Design Patterns

This section is a collection of useful patterns that can be implemented using the features of the framework.

Outflow is still young so if you find interesting way to use it, do not hesitate to share it with the community by starting a merge request with your addition to this section, or contact us on the discord server.

Use config or cli arguments inside the workflow definition

When outflow reads the code in the setup_task of your commands, it has already parsed both the configuration file and the command line arguments. That means you can access them and use the values to make your workflow configurable or conditional.

Example 1: use the cli arguments to make a task execute or not

Let’s say you have a task called Debug that sets up a debug environment for your pipeline.

from outflow.core.pipeline import context
from outflow.core.commands import Command, RootCommand
from my_project.my_plugin.tasks import Debug, First, Second

class MyCommand(Command):
    def add_arguments(self):
        self.add_argument("--debug", action="store_true", help="Set up debug environment")

    def setup_tasks(self):
        first_task = First()
        second_task = Second()

        if context.args.debug:
            debug_task = Debug() # Remember that any instantiated task is executed
            debug_task | first_task

        first_task | second_task

Example 2: use the config.yml file to configure the resources of a MapWorkflow

You can define the sbatch directives inside the configuration and pass them to the MapWorkflow :

Inside the config.yml file:

  cpus_per_task: 5
  mem: 10GB
  partition: short

In your workflow definition.

from outflow.core.pipeline import config

def my_map():

This works because Outflow is responsible for importing your plugin code, and this will be done after loading the configuration file.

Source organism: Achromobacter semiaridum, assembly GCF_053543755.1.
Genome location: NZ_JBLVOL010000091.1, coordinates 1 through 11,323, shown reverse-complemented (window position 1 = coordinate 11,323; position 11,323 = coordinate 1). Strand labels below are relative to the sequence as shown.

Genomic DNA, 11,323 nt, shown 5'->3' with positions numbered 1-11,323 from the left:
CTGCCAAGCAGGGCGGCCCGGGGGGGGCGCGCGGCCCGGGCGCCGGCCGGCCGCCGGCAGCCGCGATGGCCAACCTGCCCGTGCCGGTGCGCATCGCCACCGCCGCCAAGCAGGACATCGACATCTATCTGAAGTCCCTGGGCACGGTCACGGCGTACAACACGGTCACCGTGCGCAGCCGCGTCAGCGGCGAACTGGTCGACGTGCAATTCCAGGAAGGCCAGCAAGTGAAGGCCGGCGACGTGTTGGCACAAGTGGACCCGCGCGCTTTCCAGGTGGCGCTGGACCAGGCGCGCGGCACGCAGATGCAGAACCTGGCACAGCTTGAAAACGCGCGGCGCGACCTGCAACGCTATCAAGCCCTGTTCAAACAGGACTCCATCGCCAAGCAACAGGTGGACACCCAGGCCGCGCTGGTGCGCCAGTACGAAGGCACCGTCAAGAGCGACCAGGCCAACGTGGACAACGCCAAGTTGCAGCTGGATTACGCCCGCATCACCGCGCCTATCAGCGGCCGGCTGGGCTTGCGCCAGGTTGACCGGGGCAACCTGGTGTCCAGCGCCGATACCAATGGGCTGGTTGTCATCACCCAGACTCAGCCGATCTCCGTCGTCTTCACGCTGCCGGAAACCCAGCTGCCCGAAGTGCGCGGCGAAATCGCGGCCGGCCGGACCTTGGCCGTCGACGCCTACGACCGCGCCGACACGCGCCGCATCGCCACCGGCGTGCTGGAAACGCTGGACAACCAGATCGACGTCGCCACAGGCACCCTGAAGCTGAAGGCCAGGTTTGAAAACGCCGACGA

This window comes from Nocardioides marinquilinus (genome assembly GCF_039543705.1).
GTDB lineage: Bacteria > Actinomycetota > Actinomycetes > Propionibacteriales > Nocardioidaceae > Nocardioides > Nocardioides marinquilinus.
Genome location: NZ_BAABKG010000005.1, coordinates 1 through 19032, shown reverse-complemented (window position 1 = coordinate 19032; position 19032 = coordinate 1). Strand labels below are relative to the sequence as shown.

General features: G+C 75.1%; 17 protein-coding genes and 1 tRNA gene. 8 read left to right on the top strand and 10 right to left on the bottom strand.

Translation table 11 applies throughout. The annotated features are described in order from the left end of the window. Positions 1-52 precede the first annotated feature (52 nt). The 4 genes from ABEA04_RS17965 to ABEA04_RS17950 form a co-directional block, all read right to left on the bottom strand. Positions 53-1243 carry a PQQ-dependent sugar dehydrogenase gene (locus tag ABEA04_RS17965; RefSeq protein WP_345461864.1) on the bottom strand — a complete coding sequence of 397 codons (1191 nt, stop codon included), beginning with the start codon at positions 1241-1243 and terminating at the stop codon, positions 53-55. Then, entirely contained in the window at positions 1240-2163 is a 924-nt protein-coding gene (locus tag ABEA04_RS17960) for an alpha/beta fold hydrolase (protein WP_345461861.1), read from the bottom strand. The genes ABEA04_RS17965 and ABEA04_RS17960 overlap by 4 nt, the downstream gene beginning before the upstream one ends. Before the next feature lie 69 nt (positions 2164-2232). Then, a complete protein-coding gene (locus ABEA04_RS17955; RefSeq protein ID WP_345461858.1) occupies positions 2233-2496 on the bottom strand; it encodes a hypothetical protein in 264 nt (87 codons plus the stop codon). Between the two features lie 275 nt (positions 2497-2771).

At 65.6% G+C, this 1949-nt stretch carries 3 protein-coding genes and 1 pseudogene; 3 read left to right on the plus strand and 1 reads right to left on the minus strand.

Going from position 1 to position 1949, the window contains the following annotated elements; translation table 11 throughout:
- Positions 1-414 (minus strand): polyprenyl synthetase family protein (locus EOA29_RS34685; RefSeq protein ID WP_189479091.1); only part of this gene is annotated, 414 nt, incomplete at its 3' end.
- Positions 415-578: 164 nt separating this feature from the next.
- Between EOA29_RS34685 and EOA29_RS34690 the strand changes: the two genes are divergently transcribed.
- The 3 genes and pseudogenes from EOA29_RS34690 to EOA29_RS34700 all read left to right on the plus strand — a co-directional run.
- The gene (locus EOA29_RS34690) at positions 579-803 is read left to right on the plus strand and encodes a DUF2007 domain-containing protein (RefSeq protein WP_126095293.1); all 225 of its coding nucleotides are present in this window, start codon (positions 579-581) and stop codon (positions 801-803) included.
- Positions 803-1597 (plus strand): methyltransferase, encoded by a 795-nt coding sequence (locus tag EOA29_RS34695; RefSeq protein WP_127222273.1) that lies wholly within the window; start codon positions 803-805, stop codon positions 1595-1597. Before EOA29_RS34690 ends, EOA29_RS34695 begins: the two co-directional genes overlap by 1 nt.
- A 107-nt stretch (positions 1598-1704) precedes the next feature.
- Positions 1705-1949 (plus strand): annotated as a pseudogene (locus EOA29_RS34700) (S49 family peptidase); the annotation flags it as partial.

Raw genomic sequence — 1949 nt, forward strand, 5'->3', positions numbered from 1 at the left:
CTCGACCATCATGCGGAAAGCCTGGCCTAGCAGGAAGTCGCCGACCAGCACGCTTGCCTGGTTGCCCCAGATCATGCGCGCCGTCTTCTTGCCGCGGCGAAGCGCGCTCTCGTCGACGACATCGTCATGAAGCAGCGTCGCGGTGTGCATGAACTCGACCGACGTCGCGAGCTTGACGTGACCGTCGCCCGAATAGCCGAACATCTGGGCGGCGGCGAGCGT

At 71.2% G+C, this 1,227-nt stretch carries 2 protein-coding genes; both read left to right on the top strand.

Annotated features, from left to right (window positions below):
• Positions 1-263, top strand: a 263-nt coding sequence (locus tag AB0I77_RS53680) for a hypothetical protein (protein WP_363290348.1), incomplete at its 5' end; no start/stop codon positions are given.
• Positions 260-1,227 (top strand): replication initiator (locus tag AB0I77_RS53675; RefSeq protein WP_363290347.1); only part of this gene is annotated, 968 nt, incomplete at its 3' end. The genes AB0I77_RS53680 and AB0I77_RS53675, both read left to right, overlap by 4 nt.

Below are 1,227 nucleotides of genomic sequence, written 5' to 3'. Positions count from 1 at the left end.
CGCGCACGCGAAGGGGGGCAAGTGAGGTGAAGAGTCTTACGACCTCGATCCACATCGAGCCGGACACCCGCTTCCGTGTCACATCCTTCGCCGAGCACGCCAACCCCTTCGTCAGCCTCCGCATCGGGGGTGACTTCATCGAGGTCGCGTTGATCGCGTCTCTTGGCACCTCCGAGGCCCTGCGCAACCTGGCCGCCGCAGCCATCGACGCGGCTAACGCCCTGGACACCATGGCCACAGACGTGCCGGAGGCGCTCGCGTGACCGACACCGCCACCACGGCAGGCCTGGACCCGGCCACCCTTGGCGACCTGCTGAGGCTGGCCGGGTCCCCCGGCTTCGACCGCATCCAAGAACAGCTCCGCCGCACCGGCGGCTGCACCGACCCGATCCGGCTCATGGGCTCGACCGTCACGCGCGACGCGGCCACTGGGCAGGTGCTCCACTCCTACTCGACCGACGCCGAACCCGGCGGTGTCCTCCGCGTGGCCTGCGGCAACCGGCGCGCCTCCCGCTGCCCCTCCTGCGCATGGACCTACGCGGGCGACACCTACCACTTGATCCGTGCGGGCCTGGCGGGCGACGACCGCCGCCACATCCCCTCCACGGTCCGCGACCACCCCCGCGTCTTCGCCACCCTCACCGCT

Define workflows and commands outside plugins

The code structure presented in the tutorial might not fit your pipeline design. If you prefer, it is possible to define workflows and commands inside the pipeline directory itself.

If your workflows use a combination of tasks from different plugins, it might be more fitting to define them in the pipeline directory rather than inside one of the plugins. This will also help with avoiding dependencies between plugins.


Simply create a file inside your pipeline directory containing the definition of your command.

Then, you need to import this command module from the file, so Outflow is able to find and register it (this step is done automatically for plugins).

# inside the file

if __name__ == "__main__":
    pipeline_root_directory = Pipeline.get_parent_directory_posix_path(__file__)
    # add plugins to the python path
    # note: for cython like plugins, the compilation step is required and
    # plugin installation via pip is strongly encouraged
    plugins_dir = pathlib.Path(__file__).parent_workflow / "plugins"
    for plugin_path in plugins_dir.glob("*"):

    # <--- add either one of these two lines, if you use flake8 it will complain about the first one with "imported but unused" so you might want to use the second one
    import my_commands


    with Pipeline(root_directory=pipeline_root_directory) as pipeline:
        result =

That’s all! You can now call this new command as usual with python some_command.

Nesting MapWorkflow and IterativeWorkflow

Case : you have a MapWorkflow inside an IterativeWorkflow, one of the tasks inside the MapWorkflow needs the output of the iterative workflow. In the example below, the Process task needs the output of the IterativeWorkflow, ie the output of ReduceProcessed. This value is an int for the example. In this case, you need to manually add an input to the MapWorkflow, because there is one level of workflow between the iterative workflow and the tasks that need the reinjected value. During execution, all blocks defined one level inside the IterativeWorkflow can have access to the reinjected value, but the MapWorkflow will only retrieve the value if set manually.

def Process(reduced_data: Optional[int]):
    # do something with reduced_data

def ReduceProcessed() -> {}:
    # return some int (for the example) that represent the combination of all processed files

def inner_map_workflow():
    Read() | Process()

def break_func(reduced_data: int):
    if reduced_data > threshold:
        return True
        return False

@IterativeWorkflow.as_workflow(max_iterations=5, break_func=break_func)
def my_iterative_workflow():
    inner_map = inner_map_workflow()
    inner_map | ReduceProcessed()

    # mandatory : manually add input to the map_workflow
    inner_map.add_input("reduced_data", type=Optional[int])

class MyCommand(Command):
    def setup_tasks(self):
        ListFiles() | my_iterative_workflow()